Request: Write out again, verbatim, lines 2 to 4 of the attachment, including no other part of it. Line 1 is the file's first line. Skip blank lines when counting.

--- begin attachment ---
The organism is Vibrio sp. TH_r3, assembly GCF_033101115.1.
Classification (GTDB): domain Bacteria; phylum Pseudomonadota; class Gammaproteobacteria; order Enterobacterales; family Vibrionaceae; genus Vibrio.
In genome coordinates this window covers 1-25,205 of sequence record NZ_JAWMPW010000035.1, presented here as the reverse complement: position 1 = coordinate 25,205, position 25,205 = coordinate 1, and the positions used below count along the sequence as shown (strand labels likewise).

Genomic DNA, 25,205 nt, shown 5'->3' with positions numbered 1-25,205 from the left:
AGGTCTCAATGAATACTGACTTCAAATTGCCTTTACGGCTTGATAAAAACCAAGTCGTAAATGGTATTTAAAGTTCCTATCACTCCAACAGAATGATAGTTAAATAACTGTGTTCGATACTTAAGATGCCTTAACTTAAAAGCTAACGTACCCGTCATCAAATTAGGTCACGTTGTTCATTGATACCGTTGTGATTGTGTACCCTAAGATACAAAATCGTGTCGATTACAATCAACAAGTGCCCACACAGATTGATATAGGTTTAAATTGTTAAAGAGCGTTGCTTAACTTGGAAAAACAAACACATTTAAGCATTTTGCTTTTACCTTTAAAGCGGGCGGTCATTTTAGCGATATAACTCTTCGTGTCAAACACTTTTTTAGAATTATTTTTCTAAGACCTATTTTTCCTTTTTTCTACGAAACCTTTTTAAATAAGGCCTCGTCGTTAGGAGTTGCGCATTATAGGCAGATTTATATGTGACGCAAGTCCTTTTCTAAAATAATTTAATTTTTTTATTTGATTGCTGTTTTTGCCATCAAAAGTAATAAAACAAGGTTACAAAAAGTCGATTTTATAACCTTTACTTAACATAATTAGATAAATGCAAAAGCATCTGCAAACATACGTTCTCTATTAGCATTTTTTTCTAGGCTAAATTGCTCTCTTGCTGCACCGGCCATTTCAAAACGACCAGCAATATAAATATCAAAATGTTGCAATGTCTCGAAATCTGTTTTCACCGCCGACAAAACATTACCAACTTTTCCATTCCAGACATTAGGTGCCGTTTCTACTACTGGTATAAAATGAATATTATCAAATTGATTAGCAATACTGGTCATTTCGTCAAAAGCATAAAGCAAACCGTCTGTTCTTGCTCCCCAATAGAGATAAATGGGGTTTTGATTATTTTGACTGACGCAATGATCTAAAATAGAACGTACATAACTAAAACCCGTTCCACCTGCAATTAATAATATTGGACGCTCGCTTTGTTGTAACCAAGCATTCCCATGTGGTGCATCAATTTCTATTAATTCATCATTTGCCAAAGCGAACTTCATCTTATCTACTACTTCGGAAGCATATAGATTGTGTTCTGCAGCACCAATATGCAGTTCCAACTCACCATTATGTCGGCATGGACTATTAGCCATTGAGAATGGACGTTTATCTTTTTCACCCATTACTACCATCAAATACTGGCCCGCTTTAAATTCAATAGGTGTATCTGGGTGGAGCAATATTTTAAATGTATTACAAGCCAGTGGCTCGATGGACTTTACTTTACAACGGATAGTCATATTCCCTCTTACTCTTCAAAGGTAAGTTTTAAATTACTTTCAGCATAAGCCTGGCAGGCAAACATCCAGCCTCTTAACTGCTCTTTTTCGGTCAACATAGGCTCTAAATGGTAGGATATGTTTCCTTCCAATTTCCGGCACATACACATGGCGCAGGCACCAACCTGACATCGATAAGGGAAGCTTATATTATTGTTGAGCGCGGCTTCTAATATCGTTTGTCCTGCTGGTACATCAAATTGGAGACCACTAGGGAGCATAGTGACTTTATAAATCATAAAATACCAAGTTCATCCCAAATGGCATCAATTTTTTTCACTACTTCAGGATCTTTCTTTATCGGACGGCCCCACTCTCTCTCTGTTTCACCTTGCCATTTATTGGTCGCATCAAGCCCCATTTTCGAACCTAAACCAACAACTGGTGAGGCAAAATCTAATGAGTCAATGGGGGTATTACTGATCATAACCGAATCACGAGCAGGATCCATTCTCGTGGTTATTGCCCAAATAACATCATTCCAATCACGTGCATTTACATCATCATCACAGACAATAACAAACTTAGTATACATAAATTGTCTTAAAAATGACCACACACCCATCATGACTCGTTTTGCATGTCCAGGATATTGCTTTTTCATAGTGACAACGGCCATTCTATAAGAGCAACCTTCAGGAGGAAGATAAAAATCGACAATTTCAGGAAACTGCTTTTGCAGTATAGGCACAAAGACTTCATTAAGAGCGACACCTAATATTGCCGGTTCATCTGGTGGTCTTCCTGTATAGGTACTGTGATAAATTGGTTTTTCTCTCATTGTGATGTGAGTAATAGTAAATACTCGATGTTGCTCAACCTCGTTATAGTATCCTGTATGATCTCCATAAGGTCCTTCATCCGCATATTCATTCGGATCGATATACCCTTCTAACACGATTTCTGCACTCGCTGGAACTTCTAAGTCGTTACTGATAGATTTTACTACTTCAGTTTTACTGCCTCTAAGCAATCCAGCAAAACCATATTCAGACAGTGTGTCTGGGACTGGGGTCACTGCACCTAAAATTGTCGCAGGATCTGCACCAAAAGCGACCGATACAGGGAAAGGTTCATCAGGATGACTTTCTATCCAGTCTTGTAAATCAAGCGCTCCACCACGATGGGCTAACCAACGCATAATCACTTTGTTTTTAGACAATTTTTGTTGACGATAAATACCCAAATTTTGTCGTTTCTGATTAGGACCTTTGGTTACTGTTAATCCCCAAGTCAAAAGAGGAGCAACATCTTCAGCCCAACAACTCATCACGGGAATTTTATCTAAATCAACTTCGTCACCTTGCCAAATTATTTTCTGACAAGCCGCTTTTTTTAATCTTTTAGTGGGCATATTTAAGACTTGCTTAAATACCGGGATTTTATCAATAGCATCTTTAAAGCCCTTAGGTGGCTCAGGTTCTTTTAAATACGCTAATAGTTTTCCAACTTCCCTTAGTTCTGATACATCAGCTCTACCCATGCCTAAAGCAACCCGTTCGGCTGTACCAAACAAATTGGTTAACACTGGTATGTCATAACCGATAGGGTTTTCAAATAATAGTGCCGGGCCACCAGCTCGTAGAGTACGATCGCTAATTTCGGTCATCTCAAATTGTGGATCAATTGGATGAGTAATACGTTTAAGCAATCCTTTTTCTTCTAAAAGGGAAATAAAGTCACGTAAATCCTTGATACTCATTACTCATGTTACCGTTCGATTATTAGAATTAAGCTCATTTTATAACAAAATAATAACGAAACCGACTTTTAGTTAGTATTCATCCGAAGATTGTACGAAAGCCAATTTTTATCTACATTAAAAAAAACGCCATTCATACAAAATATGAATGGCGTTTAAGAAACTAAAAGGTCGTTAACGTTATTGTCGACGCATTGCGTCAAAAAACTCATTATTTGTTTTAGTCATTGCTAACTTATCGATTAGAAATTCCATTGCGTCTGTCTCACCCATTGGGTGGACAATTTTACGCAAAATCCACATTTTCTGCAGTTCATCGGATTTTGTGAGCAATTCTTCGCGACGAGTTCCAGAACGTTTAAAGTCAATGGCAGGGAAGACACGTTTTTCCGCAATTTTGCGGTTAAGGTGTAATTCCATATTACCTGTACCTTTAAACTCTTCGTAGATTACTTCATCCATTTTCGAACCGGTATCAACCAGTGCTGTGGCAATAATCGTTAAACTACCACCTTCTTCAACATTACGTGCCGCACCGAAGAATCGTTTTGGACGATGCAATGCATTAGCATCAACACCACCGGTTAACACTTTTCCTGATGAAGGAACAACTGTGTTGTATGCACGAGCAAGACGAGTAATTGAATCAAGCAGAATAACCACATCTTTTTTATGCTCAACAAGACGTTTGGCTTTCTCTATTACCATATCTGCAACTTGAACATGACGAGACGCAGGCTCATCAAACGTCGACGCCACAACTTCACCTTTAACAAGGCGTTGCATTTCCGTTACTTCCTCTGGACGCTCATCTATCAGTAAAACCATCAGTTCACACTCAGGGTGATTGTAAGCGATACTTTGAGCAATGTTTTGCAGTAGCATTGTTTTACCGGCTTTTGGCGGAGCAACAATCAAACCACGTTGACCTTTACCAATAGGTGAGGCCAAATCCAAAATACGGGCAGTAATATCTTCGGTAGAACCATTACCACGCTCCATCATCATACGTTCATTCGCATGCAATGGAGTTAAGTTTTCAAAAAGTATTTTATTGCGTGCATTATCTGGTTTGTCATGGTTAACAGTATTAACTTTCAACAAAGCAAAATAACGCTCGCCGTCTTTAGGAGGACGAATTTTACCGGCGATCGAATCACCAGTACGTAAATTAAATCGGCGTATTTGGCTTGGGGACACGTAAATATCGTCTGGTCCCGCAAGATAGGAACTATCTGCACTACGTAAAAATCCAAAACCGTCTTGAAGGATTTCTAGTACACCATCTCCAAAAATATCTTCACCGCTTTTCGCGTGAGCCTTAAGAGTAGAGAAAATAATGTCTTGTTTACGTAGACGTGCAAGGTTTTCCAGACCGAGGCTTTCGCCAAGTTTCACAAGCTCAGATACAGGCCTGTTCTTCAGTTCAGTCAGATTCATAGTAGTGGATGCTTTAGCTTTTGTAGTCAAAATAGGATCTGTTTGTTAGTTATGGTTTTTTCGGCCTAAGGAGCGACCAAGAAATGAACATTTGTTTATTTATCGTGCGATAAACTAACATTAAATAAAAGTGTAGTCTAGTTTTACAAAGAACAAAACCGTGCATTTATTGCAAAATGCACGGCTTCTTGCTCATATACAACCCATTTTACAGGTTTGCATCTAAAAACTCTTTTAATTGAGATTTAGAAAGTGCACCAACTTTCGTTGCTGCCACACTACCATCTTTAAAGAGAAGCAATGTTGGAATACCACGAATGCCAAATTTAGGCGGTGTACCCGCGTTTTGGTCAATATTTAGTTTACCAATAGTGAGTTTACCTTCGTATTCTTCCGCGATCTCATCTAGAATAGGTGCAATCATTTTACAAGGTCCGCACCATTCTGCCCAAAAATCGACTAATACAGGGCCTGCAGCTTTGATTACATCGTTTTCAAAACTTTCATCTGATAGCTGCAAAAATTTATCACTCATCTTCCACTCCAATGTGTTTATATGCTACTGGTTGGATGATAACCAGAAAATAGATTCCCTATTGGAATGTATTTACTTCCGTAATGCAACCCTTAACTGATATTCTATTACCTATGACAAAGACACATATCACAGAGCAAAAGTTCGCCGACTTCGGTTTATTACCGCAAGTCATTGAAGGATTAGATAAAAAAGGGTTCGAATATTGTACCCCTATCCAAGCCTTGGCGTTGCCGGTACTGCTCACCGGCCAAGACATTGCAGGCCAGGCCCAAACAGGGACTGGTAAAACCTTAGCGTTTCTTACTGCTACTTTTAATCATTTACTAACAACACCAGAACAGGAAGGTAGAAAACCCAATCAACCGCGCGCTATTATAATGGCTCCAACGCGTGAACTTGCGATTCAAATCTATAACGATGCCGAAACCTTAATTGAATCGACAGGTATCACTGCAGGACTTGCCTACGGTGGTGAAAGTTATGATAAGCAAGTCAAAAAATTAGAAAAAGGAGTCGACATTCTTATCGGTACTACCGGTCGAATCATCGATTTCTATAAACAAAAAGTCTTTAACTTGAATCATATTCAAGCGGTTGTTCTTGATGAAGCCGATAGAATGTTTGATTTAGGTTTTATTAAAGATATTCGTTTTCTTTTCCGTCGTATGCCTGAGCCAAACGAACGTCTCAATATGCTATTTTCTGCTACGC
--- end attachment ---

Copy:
Classification (GTDB): domain Bacteria; phylum Pseudomonadota; class Gammaproteobacteria; order Enterobacterales; family Vibrionaceae; genus Vibrio.
In genome coordinates this window covers 1-25,205 of sequence record NZ_JAWMPW010000035.1, presented here as the reverse complement: position 1 = coordinate 25,205, position 25,205 = coordinate 1, and the positions used below count along the sequence as shown (strand labels likewise).

Genomic DNA, 25,205 nt, shown 5'->3' with positions numbered 1-25,205 from the left: